authenticate the application server;
after authenticating the application server, receive the notification and the first user identifier from the application server;
send a message from the server to the at least one of the plurality of computing devices when the request from the application server to provide the notification related to the first web application is received at the server;
provide, to the at least one of the plurality of computing devices, instructions to display graphical representations of web applications associated with an account related to the user identifier;
provide, to the at least one of the plurality of computing devices, instructions to display a graphical indicator adjacent a graphical representation of the first web application, wherein the graphical indicator includes a plurality of characters from the notification;
upon detecting a hover of a pointer over the display of the graphical indicator from the at least one of the plurality of computing devices, display additional text from the notification without launching the web application;
and wherein the notification is synced with multiple computing devices based on the account.
13. The non-transitory computer-readable storage medium of claim 12, wherein the plurality of characters is a text message specifying other users interacting with the first web application at a given time.
14. The non-transitory computer-readable storage medium of claim 12, wherein the graphical indicator is automatically displayed when a user accesses a second device associated with the account.
15. The non-transitory computer-readable storage medium of claim 12, wherein the graphical indicator is automatically displayed without launching the web application.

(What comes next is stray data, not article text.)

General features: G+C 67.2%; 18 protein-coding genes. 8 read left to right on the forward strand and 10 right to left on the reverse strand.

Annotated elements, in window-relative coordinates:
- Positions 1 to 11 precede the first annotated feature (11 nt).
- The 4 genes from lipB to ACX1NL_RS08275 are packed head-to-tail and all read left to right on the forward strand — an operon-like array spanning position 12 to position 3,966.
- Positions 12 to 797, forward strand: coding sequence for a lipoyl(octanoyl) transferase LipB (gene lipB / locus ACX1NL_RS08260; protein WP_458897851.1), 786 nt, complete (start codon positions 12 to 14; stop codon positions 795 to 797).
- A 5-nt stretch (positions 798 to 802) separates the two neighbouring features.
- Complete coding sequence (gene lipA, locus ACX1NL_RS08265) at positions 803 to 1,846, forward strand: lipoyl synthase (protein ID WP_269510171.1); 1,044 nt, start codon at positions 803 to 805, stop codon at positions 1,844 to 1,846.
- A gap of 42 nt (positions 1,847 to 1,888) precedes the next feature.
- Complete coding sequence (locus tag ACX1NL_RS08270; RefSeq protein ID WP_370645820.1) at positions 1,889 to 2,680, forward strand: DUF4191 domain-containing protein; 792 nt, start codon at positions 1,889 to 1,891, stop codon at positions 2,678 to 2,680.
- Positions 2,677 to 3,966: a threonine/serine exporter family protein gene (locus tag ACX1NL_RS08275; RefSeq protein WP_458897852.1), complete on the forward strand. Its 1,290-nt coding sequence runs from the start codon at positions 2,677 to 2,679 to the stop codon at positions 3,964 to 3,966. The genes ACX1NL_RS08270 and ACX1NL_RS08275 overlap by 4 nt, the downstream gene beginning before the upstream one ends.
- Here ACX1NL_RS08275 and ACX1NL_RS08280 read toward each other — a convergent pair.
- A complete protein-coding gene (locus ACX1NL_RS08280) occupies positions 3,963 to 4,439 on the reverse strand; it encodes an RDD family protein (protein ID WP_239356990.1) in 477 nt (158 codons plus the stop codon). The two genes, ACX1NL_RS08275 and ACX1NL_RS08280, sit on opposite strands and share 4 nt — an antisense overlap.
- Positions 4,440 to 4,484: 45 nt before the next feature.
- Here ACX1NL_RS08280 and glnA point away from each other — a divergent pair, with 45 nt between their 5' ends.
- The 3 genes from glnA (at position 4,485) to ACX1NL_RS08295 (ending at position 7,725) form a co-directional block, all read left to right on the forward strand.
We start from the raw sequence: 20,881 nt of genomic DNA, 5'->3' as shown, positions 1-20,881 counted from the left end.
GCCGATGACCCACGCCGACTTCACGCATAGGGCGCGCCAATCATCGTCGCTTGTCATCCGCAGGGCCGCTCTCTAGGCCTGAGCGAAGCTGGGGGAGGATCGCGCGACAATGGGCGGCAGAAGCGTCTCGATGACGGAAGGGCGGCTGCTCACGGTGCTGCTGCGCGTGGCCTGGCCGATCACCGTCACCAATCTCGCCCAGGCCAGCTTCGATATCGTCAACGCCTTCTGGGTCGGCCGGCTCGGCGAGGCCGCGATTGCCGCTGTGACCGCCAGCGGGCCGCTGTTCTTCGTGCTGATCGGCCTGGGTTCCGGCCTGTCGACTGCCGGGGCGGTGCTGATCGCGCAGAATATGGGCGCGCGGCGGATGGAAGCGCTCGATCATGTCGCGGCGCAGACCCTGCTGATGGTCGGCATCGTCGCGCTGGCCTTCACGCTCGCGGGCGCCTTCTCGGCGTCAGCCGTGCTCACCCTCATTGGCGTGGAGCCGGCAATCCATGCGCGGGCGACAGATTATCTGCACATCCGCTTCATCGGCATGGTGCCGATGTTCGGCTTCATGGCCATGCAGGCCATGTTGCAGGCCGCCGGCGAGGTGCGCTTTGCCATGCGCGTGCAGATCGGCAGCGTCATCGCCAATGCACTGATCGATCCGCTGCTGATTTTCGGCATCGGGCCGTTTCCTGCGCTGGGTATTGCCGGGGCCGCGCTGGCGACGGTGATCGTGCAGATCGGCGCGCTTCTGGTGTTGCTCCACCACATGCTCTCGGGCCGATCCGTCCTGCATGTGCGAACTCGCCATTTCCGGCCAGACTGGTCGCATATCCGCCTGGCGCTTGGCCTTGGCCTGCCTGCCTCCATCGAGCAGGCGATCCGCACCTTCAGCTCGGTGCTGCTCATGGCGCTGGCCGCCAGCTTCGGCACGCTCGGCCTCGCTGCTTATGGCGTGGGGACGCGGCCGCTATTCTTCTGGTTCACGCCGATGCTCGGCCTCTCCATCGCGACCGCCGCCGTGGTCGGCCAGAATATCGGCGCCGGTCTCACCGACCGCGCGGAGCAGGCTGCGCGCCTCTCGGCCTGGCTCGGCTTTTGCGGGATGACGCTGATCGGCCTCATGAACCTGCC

16. The non-transitory computer-readable storage medium of claim 12, wherein the graphical representations of web applications, the graphical indicator, and the graphical representation of the first web application are displayed in a web browser.
17. The non-transitory computer-readable storage medium of claim 12, wherein the notification triggers a sound at the at least one of the plurality of computing devices.
18. The non-transitory computer-readable storage medium of claim 12, wherein the notification includes instructions to display a pop-up window in a display of the at least one of the plurality of computing devices.
19. The non-transitory computer-readable storage medium of claim 12, wherein notification object state changes are synced so that when a user closes the notification on a browser instance of the at least one of the plurality of computing devices, it disappears on all browser instances of each of the multiple computing devices associated with the account.
20. A system comprising:
a memory configured to store executable code;
and a processor operably coupled to the memory, the processor configured to execute the code to: